Local Hog Farmers on Trim-Rite

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Trim-Rite is stirring up a lot of debate these days. The company considered building a pork processing plant and slaughterhouse on Rockford's west side. While some have been speaking out against the project, local hog farmers say Trim-Rite would put some much needed pork into their pockets.

The hog farm has been in Richard Beuth's family for more than 100 years.

"It's tough work 365 days of the year, but I wouldn't do anything else," says Beuth.

His pigs are raised in a heated pen. It's about 85 degrees in here. In a few months they'll head outside. Hogs there are about 220 pounds, 40 more to go until they're transported to a slaughterhouse in Rantoul.

"It's about 160 miles away, so it takes truckers about three-and-a-half hours to get down there," says Beuth.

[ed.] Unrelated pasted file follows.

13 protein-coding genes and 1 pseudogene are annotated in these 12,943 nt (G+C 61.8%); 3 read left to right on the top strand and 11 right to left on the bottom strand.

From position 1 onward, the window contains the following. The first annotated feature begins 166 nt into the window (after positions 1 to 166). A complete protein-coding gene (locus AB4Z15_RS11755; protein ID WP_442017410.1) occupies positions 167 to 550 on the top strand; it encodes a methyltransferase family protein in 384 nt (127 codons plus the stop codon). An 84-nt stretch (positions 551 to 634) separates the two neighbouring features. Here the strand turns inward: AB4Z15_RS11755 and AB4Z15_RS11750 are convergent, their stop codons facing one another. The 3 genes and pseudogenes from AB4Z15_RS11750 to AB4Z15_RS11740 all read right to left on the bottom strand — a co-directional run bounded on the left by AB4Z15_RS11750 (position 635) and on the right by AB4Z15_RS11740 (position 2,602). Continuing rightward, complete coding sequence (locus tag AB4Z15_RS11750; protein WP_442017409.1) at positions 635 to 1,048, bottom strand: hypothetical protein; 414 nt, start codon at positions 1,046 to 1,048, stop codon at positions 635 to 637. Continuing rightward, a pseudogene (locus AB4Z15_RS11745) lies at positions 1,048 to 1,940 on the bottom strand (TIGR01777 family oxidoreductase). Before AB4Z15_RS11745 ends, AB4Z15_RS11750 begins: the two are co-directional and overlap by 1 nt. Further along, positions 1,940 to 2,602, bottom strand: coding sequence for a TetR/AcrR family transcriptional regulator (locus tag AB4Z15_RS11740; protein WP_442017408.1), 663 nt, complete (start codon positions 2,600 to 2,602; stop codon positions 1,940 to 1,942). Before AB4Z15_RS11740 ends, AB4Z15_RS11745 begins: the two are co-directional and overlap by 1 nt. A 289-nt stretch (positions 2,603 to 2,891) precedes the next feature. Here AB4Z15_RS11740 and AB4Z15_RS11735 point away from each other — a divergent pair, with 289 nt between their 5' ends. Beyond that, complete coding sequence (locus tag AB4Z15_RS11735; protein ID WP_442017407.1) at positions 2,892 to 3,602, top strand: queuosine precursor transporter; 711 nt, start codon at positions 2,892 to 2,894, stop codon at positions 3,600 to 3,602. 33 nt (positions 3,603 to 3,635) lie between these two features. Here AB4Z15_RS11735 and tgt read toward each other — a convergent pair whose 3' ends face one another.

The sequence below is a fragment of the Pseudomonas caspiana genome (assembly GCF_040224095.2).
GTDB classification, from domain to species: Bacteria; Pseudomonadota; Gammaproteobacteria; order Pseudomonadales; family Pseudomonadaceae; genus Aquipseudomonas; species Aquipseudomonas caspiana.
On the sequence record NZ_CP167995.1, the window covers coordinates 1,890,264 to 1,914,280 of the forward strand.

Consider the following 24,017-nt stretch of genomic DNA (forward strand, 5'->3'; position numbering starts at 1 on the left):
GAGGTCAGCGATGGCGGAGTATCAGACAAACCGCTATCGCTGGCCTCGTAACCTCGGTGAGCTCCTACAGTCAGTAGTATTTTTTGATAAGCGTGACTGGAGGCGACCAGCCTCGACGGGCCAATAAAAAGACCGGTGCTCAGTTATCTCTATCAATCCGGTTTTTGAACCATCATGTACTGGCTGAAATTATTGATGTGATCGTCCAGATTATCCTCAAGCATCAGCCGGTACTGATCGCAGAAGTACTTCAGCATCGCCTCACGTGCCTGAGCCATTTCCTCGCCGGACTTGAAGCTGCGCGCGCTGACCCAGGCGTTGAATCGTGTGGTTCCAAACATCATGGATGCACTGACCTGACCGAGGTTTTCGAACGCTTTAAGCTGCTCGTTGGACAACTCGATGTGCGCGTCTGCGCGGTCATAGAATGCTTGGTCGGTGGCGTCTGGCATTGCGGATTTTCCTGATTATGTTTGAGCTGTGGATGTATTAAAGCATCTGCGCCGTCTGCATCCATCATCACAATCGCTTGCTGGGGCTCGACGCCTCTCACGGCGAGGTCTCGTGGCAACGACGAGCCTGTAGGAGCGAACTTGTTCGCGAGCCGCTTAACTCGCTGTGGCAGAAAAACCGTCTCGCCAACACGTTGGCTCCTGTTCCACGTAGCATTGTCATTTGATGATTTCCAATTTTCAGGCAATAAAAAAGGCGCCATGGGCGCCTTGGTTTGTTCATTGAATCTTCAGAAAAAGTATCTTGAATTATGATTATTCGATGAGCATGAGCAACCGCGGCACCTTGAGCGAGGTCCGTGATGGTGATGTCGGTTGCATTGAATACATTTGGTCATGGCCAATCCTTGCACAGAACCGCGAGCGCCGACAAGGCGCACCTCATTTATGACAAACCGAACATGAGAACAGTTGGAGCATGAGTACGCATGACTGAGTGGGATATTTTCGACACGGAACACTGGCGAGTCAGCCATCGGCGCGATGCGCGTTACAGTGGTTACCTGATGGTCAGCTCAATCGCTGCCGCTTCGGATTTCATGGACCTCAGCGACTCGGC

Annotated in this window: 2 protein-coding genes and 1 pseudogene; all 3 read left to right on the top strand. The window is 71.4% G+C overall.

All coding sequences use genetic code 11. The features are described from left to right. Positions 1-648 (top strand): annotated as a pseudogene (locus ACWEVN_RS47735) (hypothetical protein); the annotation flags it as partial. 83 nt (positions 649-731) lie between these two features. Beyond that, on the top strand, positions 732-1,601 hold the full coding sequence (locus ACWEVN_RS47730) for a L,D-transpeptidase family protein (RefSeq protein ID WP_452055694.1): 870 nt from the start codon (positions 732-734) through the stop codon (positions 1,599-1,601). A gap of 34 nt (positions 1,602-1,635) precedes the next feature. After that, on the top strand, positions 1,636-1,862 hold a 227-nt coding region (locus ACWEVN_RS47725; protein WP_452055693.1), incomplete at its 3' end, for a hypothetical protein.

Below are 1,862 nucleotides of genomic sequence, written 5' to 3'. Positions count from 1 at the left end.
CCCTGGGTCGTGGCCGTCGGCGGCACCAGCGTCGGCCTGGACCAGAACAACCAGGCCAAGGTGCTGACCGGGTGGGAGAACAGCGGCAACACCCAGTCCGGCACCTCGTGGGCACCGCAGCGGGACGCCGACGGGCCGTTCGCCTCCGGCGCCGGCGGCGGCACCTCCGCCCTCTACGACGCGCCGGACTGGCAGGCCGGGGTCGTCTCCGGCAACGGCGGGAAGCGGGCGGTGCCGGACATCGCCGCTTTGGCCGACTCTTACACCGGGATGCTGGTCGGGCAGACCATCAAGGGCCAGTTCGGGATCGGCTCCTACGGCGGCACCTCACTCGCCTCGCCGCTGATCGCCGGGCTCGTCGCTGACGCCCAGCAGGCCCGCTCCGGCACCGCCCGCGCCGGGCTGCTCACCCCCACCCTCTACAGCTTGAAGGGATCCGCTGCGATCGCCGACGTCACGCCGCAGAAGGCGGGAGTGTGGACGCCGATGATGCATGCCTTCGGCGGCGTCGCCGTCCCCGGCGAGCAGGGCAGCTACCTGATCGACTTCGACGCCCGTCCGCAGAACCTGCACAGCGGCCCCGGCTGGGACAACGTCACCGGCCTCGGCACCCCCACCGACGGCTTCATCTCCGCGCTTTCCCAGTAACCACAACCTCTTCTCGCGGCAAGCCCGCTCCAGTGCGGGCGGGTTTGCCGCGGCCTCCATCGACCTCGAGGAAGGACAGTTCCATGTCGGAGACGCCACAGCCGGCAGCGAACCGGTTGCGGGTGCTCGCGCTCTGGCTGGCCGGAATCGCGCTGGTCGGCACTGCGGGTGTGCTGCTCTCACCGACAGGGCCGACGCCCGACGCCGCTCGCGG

Each one of these pigs cost about $4 to transport to a slaughterhouse, but Trim-Rite would reduce that cost to about $1 per pig, saving Beuth about $10,000 a year.

Trim-Rite would also mean another business competing for Beuth's hogs.

"Like in any business, the more competition you have, it generally helps your price,” says Beuth.

Beuth now gets 55 cents a pound or about $125 for his pigs, but when you subtract the cost of raising and feeding them, the profit margin isn't very steep. Trimming the fat off transportation costs as well as porking up his prices would be a welcomed opportunity for him as well as the nearly two dozen other hog farmers in our area.

Beuth says he and all the other pork producers in the area support the proposed Trim-Rite plant. Using Rantoul as an example, Beuth believes Trim-Rite would lure more production plants as well as more jobs to our area.